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There is a well-known reverse polarity protection technique using a P-channel MOSFET like so:

schematic

simulate this circuit – Schematic created using CircuitLab

If I use the common BSS84 for this task, it can only handle 130mA continuous current through it. Lets say I want to use the BSS84 to reduce the number of unique parts on my board, but I need to support 200mA continuous current. The battery voltage could be anything from 2.5 to 4.5V. Is there any significant concern with doing the following to retain the circuit protection properties, and increase the current support?

schematic

simulate this circuit

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  • \$\begingroup\$ It will work, though the currents through each device will not be equal due to the variations of RDS(ON). \$\endgroup\$ – Jack Creasey Jan 6 at 1:41
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130mA is abs. max. so you shouldn't use it that high. It will more or less work under ideal conditions.

Note that you can use an N-channel as well if there is no common ground on the battery- just flip the circuit- maybe you have a more appropriate N-channel transistor for this particular application.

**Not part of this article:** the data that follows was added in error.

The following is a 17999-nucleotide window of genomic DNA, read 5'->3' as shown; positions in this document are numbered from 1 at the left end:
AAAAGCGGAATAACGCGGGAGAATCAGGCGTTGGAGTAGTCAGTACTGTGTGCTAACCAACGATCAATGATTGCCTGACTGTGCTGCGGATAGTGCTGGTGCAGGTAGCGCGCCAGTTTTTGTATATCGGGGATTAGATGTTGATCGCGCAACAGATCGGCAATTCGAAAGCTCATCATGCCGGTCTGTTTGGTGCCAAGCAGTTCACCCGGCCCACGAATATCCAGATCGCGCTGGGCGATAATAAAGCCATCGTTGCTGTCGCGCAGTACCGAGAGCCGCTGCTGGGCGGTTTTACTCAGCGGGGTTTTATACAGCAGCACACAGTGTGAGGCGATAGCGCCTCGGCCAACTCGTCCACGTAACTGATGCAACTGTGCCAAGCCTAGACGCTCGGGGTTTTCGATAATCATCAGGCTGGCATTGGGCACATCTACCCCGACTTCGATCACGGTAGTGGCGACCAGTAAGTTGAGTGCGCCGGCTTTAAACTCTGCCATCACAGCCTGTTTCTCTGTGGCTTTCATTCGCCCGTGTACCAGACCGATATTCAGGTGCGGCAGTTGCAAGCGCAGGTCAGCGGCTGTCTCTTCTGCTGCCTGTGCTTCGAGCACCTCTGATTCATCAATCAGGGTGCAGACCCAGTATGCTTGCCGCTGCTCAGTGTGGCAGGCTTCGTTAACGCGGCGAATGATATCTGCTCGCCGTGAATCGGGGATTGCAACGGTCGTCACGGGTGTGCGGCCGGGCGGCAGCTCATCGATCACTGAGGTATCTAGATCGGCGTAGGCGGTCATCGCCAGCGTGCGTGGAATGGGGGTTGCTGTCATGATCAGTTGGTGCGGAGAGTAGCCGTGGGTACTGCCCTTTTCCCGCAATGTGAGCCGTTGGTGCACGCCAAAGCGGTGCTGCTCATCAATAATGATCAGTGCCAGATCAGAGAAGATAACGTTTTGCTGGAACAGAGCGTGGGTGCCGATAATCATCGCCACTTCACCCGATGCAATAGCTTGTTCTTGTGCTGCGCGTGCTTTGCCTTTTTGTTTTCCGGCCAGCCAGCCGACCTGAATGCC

Also note that as the battery dies the current may split even less evenly because you will be approaching Vt, so the circuit may only live to work once per set of batteries- many circuits (those with switchmode converters at the input, notably) draw more and more current as the voltage drops so you may have a perfect storm.

On the other hand, the drop across the MOSFET cannot exceed about 1V because of the body diode (the transistor is being used "backwards" in this application).

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  • \$\begingroup\$ Can you elaborate on "...so the circuit may only live to work once per set of batteries"? I don't quite follow. \$\endgroup\$ – vicatcu Jan 6 at 5:05
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    \$\begingroup\$ The current draw and even-ness of sharing may tend to get worse as the battery dies, which could kill one or more of the MOSFETs. Or not, just a cautionary note. \$\endgroup\$ – Spehro Pefhany Jan 6 at 5:07
  • \$\begingroup\$ Thanks, got it, because R_dson is typicallly 1.9 Ohms, but can be as high as 17 ohms... so worst case, there could be a pretty significant imbalance. \$\endgroup\$ – vicatcu Jan 6 at 5:28

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